Consumer Confidence

Consumer confidence in Ireland has been recovering since 2013, reaching a record high in June 2015. Confidence fell slightly through 2016 as a result of industrial unrest at home and uncertainty about Brexit abroad.

However, it picked up again in 2017, and ended the year on a high level, well above the EU average. The current level is consistent with a steadily growing economy, expanding employment and the economic recovery reaching more and more people around the country.

Consumer confidence in the UK has been negative since Q2 2016 due to the uncertainties surrounding Brexit, coupled with general political uncertainty. Confidence declined steadily through 2017, reaching a low of minus 8 in December. In contrast, consumer confidence has improved significantly across the rest of the EU, reflecting strengthening economies.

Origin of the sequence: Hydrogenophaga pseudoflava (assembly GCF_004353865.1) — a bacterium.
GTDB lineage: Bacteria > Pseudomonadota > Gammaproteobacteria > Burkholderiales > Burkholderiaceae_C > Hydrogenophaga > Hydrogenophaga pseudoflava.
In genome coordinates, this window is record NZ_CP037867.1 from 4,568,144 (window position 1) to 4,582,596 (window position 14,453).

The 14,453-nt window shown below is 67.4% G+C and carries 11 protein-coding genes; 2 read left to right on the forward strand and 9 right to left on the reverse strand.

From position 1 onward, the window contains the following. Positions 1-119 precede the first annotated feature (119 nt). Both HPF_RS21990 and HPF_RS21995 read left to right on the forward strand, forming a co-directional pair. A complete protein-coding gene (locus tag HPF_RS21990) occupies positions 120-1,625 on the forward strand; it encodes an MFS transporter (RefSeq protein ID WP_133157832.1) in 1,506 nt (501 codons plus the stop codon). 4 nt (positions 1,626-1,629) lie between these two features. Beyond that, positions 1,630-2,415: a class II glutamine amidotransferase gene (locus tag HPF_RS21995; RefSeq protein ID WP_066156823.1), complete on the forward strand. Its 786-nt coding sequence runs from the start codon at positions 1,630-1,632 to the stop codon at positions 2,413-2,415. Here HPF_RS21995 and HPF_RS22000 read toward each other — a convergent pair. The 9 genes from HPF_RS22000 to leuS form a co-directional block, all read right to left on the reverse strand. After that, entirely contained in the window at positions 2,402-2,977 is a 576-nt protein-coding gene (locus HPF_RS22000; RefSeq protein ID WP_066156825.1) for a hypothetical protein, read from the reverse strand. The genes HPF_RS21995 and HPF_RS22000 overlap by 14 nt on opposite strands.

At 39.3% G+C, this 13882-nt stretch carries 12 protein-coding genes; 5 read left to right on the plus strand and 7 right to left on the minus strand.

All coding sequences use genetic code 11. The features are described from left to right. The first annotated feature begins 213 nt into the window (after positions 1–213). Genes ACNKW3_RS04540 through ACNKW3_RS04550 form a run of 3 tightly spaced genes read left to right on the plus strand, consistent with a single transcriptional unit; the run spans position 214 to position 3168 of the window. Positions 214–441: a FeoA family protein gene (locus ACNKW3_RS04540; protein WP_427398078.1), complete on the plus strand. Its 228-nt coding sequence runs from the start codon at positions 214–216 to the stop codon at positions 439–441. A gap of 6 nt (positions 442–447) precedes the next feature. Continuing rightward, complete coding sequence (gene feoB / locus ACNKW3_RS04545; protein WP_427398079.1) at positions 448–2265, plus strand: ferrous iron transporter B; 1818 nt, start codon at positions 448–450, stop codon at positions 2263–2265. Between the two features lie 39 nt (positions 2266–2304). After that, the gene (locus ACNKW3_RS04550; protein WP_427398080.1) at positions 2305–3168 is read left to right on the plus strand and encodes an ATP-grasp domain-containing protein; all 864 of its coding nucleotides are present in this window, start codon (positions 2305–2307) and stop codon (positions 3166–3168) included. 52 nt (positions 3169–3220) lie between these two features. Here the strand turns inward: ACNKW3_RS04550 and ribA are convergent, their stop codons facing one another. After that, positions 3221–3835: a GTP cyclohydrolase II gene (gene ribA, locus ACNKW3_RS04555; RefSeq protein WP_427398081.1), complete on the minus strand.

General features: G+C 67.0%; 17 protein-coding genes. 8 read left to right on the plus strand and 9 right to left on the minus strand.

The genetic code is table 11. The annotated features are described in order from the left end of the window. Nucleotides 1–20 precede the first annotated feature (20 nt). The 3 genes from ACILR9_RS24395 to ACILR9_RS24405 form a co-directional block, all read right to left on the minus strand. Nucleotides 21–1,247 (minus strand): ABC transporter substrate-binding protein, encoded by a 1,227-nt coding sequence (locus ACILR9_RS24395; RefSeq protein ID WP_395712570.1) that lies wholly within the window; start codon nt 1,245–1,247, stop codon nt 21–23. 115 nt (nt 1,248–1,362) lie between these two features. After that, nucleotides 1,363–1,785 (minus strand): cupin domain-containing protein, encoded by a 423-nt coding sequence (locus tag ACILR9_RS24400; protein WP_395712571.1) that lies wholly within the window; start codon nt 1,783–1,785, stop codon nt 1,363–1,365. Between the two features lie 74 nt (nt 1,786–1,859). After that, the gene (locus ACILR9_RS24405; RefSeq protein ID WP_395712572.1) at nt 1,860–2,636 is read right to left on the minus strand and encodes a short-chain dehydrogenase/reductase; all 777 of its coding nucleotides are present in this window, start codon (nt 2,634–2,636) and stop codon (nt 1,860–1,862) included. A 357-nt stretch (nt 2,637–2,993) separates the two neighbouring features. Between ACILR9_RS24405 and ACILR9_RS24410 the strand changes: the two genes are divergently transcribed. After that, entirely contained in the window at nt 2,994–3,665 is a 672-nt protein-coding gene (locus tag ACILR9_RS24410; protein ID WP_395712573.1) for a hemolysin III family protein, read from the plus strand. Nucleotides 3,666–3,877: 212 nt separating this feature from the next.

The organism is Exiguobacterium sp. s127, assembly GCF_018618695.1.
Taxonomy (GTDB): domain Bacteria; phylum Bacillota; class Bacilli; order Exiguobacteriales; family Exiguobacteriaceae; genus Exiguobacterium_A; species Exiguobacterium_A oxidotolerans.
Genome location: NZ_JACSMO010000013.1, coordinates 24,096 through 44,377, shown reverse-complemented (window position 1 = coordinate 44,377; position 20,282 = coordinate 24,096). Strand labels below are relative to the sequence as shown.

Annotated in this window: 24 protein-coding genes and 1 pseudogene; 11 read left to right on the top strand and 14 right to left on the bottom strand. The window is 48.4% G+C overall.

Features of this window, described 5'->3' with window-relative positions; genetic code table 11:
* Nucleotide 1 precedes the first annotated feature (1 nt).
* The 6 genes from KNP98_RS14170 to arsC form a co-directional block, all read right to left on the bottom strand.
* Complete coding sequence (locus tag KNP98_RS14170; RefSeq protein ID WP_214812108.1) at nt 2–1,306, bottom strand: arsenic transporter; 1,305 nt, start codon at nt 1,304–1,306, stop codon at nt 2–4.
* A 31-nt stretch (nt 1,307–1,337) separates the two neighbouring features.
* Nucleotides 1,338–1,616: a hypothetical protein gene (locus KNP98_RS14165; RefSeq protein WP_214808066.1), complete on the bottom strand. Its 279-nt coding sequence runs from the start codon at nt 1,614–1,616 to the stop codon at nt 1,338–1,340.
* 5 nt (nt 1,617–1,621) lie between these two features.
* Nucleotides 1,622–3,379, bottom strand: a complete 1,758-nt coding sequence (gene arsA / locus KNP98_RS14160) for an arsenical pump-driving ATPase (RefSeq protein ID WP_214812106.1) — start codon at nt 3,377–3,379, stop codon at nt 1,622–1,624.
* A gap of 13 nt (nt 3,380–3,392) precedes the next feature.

Consumer Incomes and Spending

The disposable income of Irish households rose by 5 per cent in 2017 to a total of €102 billion, eclipsing the last peak of €101 million experienced a decade ago in 2007. The strong labour market is the main driver of the growth in disposable income, with pay increases also contributing. External factors also impacted the boosted spending, lower fuel prices and a weakening in the value of sterling being two significant factors.

There are now 2.2 million people at work, up 48,000 for the year, and up 344,000 from 2012, with average pay increases of 2 per cent common in 2015, 2016, and again in 2017.

Household spending, which accounts for about 94 per cent of all personal spending, closely mirrors income. It began to pick up in 2014, up by 2 per cent increased by 4.5 per cent in 2015, and by 3.5 per cent in 2016.

2017 saw spending increase by a further 3.8 per cent to €94 billion and forecasts indicate a similar rate of growth in 2018.